The Royal Court, while agreeing in principle, held that in this particular case there was no harm in disclosing simply the purpose of the previous hearing.  In relation to those documents which disclosed the trustee's reasoning, it agreed that normally it would be inappropriate to permit disclosure for the reasons previously mentioned above.  However, and again on the particular facts of this case only, it did not think the material listed by the trustee was particularly sensitive, and the beneficiaries were therefore given leave to disclose it if so requested.

Other material

Material that was neither privileged nor sensitive could be disclosed by the beneficiaries if requested.


While the Royal Court was prepared to permit disclosure in this case, the judgment reveals that had it not been for the particular difficulties in which the beneficiaries found themselves as a result of their undertaking, and had it not also been for the fact that the trustee did not resist their application, this would not necessarily have been the case.  Anxious trustees may also take comfort from the Court's sympathetic attitude, evidenced in the following warning shot fired across the bows of the Family Division:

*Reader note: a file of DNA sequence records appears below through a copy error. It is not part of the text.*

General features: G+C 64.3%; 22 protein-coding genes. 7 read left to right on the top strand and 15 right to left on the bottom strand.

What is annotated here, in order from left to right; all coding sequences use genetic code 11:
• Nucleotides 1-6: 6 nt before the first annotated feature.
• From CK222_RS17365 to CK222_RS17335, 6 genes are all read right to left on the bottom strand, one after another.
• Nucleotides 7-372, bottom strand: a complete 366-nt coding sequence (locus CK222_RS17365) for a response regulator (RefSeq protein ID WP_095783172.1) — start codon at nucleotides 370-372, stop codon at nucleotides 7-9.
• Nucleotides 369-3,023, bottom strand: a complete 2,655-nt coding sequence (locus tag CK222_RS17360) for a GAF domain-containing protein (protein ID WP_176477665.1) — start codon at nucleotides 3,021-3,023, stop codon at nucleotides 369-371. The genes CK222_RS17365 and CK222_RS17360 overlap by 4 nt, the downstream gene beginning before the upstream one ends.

"If this Court were to find that the Family Division began routinely to make orders requiring disclosure of applications by trustees brought in private, the Court would have to consider amending its procedures either so as to heavily redact any material served on English resident beneficiaries or to preclude material from being sent out of the jurisdiction and allowing only inspection within the jurisdiction.  This would seem to be in no-one's interests."